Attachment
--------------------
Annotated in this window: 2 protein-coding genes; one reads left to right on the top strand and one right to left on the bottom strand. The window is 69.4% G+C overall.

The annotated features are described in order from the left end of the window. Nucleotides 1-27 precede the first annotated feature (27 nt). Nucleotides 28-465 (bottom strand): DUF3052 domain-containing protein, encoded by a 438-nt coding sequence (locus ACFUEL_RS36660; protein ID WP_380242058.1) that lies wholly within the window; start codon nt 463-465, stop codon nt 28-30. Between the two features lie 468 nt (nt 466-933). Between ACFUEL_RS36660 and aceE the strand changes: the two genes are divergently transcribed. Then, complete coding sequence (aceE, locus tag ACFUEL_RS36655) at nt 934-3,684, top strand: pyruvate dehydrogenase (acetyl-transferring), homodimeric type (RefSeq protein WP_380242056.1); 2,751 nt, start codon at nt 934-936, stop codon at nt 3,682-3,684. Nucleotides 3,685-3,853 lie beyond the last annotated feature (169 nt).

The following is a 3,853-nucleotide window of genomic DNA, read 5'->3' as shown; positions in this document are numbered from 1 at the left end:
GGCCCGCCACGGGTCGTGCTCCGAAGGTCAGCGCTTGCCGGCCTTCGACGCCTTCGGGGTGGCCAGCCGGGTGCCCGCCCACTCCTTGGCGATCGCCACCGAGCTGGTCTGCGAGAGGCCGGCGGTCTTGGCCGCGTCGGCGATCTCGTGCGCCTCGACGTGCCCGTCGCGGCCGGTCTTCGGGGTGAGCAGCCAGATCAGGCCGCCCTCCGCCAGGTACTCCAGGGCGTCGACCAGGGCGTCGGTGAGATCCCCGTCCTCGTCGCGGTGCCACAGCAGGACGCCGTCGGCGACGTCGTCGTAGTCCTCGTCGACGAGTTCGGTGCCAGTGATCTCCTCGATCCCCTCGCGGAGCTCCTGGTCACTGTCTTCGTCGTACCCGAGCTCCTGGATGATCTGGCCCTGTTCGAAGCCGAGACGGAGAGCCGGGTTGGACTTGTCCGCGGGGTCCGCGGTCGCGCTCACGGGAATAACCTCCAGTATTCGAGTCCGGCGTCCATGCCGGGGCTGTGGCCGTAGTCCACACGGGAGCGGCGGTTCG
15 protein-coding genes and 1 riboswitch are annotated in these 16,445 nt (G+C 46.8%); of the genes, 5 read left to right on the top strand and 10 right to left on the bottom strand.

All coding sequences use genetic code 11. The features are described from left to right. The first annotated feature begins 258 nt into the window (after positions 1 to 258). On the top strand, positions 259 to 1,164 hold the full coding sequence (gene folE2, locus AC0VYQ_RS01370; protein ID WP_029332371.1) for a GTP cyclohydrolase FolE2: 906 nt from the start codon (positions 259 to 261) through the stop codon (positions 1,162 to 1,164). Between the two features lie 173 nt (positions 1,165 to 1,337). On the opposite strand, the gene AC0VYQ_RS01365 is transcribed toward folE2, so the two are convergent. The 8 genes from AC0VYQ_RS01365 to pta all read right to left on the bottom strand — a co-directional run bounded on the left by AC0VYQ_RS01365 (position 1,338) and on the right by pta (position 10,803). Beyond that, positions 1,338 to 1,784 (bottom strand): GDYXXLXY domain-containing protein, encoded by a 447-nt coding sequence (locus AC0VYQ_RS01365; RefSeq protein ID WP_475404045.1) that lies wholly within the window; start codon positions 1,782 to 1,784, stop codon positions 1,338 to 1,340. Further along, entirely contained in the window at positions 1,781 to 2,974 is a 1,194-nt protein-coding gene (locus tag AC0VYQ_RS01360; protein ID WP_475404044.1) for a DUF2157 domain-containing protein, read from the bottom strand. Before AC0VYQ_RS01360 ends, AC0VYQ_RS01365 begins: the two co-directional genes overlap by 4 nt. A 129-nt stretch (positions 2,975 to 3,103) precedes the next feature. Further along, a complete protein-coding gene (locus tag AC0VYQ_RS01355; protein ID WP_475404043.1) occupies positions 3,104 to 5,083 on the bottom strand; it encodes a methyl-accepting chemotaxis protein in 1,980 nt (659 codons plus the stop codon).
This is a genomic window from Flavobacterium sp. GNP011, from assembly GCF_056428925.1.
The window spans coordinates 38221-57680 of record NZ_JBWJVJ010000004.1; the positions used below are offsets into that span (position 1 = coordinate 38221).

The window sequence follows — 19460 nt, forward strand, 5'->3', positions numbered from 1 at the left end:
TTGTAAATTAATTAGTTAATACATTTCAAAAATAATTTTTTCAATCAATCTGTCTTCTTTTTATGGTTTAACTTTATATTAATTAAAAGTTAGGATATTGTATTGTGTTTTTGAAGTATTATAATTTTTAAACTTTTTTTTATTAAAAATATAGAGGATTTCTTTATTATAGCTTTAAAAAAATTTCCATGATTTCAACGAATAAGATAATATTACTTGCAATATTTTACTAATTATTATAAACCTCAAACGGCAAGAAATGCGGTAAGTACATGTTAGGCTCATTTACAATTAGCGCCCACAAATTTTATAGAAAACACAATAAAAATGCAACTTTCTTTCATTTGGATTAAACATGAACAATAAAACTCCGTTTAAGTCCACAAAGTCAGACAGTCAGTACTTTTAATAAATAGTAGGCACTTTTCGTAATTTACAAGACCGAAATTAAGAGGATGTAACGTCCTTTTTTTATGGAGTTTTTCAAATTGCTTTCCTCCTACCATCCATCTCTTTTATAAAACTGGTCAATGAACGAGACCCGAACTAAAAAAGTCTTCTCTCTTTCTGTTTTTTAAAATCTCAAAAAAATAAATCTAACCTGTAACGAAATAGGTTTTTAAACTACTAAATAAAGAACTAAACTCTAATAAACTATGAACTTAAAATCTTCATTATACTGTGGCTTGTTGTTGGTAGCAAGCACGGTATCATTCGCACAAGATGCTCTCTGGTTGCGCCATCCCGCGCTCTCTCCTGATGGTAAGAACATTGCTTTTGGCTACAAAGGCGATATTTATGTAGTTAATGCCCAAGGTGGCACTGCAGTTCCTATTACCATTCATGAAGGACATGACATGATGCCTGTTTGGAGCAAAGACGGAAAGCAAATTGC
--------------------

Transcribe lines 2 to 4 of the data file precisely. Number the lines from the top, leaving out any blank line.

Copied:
The annotated features are described in order from the left end of the window. Nucleotides 1-27 precede the first annotated feature (27 nt). Nucleotides 28-465 (bottom strand): DUF3052 domain-containing protein, encoded by a 438-nt coding sequence (locus ACFUEL_RS36660; protein ID WP_380242058.1) that lies wholly within the window; start codon nt 463-465, stop codon nt 28-30. Between the two features lie 468 nt (nt 466-933). Between ACFUEL_RS36660 and aceE the strand changes: the two genes are divergently transcribed. Then, complete coding sequence (aceE, locus tag ACFUEL_RS36655) at nt 934-3,684, top strand: pyruvate dehydrogenase (acetyl-transferring), homodimeric type (RefSeq protein WP_380242056.1); 2,751 nt, start codon at nt 934-936, stop codon at nt 3,682-3,684. Nucleotides 3,685-3,853 lie beyond the last annotated feature (169 nt).

The following is a 3,853-nucleotide window of genomic DNA, read 5'->3' as shown; positions in this document are numbered from 1 at the left end:
GGCCCGCCACGGGTCGTGCTCCGAAGGTCAGCGCTTGCCGGCCTTCGACGCCTTCGGGGTGGCCAGCCGGGTGCCCGCCCACTCCTTGGCGATCGCCACCGAGCTGGTCTGCGAGAGGCCGGCGGTCTTGGCCGCGTCGGCGATCTCGTGCGCCTCGACGTGCCCGTCGCGGCCGGTCTTCGGGGTGAGCAGCCAGATCAGGCCGCCCTCCGCCAGGTACTCCAGGGCGTCGACCAGGGCGTCGGTGAGATCCCCGTCCTCGTCGCGGTGCCACAGCAGGACGCCGTCGGCGACGTCGTCGTAGTCCTCGTCGACGAGTTCGGTGCCAGTGATCTCCTCGATCCCCTCGCGGAGCTCCTGGTCACTGTCTTCGTCGTACCCGAGCTCCTGGATGATCTGGCCCTGTTCGAAGCCGAGACGGAGAGCCGGGTTGGACTTGTCCGCGGGGTCCGCGGTCGCGCTCACGGGAATAACCTCCAGTATTCGAGTCCGGCGTCCATGCCGGGGCTGTGGCCGTAGTCCACACGGGAGCGGCGGTTCG